The Insurance Industry is an interesting scheme. You pay me a monthly fee to cover one thing or
another, and when it comes my turn to hold up my end of the deal I do everything I can to avoid
it, I treat you like an enemy, and somehow, with the full force of government behind me, suddenly
discover that our contract is worthless in this particular instance, and I owe you nothing.
I had insurance with—what’s that one with the three circles containing the words, auto, home,
life—that one. I had their sticker proudly displayed on my bumper, they were such good folks. My
parents had been with them for a thousand years. So, one night, while I was sleeping, a slightly
inebriated doctor in a brand new, top of the line Volvo comes flying around the corner and slams
into my old Mazda pick-up truck, which is neatly, legally parked in a marked space on the
opposite corner. I hear the sounds of the accident, and get up to have a look. When I see that
this doctor guy is stumbling around -- either injured or doing an impressive imitation of a drunken
doctor -- I rush down three flights of stairs and cross the street to ask if he is alright.
He puffs up, all full of umbrage and aristocratic condescension. Apparently, I’ve over-stepped
some class boundary by rushing out to see if he was unharmed. He points at my legally parked
truck and asks if it’s mine. While looking at the damage I abstractly say that it is. There's some
damage to the truck, not much. His new Volvo however, is a bit of a mess.
He demands to see my driver’s license.
“I wasn’t driving,” I say.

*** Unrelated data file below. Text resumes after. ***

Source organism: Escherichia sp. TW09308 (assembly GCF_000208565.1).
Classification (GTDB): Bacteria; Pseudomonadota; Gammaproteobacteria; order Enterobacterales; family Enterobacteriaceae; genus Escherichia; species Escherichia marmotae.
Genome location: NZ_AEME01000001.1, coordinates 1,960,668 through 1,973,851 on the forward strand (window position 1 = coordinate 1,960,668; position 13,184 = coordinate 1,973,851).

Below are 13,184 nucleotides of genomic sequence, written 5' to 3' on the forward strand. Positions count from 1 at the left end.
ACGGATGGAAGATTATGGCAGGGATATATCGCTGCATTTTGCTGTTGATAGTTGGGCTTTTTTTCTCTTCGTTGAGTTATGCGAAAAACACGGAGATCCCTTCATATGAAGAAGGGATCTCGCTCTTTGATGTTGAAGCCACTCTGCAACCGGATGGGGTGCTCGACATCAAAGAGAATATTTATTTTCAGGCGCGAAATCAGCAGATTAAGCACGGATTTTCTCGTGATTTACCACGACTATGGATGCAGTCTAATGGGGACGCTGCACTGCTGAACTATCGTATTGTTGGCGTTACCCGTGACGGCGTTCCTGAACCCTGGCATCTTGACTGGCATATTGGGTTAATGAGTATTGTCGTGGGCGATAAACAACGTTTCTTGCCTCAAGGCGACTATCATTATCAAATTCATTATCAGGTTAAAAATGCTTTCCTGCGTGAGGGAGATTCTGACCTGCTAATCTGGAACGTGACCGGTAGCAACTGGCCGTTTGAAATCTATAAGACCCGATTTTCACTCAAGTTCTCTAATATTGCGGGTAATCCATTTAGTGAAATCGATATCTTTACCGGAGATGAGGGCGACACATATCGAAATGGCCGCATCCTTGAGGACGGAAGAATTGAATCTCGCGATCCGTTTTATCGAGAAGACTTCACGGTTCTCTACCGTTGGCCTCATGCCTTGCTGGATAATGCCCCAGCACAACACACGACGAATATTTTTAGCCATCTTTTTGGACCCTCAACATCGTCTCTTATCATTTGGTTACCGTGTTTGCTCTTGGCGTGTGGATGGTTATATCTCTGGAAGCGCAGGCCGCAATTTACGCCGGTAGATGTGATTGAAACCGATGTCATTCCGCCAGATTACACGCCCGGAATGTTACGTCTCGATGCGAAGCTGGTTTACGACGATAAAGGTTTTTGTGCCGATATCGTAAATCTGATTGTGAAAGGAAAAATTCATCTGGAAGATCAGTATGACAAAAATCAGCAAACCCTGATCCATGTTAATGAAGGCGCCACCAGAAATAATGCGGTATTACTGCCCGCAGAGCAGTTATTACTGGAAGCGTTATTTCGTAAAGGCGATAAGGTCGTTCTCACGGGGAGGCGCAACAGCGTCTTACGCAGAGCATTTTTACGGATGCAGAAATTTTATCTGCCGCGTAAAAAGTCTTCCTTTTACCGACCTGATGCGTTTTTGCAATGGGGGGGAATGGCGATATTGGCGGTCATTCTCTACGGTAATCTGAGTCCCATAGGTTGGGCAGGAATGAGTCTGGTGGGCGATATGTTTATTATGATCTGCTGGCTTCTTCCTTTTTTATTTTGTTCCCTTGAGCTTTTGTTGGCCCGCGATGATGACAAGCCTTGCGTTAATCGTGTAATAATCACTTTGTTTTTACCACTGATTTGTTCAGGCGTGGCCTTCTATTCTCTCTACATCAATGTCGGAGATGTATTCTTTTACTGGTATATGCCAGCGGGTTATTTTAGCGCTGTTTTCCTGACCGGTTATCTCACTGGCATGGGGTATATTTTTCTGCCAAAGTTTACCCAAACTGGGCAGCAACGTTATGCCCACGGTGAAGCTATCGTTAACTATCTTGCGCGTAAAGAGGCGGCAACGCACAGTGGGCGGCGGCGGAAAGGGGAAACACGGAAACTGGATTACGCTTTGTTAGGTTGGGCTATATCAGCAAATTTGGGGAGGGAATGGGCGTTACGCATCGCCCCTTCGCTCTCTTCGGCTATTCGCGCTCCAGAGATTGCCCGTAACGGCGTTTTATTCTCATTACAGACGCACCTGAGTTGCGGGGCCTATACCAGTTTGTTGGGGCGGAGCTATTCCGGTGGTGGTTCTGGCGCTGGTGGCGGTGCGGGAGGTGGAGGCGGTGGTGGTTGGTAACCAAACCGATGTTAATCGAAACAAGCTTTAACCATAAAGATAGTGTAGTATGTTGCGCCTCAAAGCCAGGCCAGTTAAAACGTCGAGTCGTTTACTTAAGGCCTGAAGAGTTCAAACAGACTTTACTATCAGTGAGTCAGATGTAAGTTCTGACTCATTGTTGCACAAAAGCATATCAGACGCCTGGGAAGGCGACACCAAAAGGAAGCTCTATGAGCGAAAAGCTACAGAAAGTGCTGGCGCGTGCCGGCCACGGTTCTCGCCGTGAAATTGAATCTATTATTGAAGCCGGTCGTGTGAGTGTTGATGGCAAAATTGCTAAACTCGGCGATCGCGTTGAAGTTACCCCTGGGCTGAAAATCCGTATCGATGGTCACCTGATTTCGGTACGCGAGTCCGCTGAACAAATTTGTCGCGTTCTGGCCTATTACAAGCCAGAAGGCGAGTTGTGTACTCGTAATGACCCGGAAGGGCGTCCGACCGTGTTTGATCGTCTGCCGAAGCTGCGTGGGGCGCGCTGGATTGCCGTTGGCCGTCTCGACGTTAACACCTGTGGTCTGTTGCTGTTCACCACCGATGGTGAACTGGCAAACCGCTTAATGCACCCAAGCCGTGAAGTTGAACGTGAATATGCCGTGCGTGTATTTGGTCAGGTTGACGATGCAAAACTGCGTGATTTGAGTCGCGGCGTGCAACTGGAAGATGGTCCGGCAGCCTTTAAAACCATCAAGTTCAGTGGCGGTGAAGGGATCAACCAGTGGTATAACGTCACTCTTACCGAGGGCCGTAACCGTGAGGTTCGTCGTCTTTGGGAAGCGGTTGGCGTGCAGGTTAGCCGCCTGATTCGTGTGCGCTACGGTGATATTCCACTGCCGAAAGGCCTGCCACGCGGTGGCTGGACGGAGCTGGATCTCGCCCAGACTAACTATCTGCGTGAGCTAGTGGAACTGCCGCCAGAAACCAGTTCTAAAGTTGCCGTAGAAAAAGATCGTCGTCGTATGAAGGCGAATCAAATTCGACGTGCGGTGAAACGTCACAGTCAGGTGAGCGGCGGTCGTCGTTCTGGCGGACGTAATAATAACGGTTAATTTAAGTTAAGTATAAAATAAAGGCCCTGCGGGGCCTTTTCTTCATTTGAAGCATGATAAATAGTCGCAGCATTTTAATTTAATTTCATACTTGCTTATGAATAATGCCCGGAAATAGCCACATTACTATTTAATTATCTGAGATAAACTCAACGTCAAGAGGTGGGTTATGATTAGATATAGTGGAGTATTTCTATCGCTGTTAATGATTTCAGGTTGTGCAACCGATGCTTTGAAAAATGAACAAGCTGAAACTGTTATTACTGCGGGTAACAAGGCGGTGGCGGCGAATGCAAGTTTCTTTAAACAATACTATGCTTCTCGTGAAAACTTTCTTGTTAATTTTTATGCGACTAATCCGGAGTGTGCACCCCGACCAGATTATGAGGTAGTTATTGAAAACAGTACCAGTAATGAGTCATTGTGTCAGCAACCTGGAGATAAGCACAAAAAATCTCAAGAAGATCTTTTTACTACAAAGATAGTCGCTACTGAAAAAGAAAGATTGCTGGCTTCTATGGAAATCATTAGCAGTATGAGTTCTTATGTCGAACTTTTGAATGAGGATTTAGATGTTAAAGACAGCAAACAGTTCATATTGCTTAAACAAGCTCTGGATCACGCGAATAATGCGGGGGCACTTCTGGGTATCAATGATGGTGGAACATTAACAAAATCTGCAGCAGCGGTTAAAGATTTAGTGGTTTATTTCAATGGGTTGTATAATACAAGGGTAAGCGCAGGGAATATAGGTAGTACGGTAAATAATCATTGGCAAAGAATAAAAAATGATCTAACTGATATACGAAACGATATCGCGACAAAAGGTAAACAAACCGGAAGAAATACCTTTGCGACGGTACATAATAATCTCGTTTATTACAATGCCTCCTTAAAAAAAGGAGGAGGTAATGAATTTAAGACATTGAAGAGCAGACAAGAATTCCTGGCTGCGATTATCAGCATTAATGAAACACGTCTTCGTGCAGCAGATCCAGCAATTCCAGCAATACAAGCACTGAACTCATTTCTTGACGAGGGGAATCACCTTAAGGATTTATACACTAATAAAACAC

He DEMANDS to see my driver’s license.
“I wasn’t driving,” I say again.
He DEMANDS my driver’s license a third time. And I just start to walk away. Now, he’s yelling
something like, “Don’t you walk away from here! You’re leaving the scene of an accident!”
It’s like 3 a.m. I've always harbored a profound distaste for idiocy.
I walk back to the man, and as calmly as any man can possibly deliver these words I say, “Listen
to me, you stupid son of a bitch. That truck was legally parked. It’s still legally parked. I was not in
that truck. That truck was not running and I was not driving it. I was upstairs across the street, in
bed, sound asleep. YOU hit MY car with YOUR car. Good night.”
And I left the scene of the accident.
When the policeman rang my doorbell about an hour later I explained those same few facts to
him, but in a somewhat calmer tone.
So, the following day I get a phone call from his insurance company. I explain it to them pretty
much in the same manner I just explained it to you. They send me a form to fill out with diagrams.
I fill out the form and take every opportunity to state my case, on that form. My truck was parked.
It was parked legally. It was not running. I was not in it. I was not even near it. I was across the
street, upstairs on the third floor, in bed, next to whatever woman I happened to be with at the
time, sound asleep. I enclose a little added letter with those facts reiterated.
That’s the amount the insurance companies determined I had contributed to that accident.
I received a letter from MY insurance company saying that I was 10% responsible for that
accident. I was 10% at fault. It was a brief letter, stating only my percentage involvement,
followed by a statement proclaiming that they would pay for my share of the damages this time,
but, I should be aware that any additional claims might lead to a higher rate or cancellation of my
I leave it to you to imagine the nature and tone of the phone conversations that took place with
MY insurance company concerning this 10% bullshit. But that conversation got me nowhere.
So, you know. I dropped auto insurance cold, and for something like 10 or 12 years got along
pretty well without it.
Real American Writin' for Real American Readin'
by HENRY EDWARD FOOL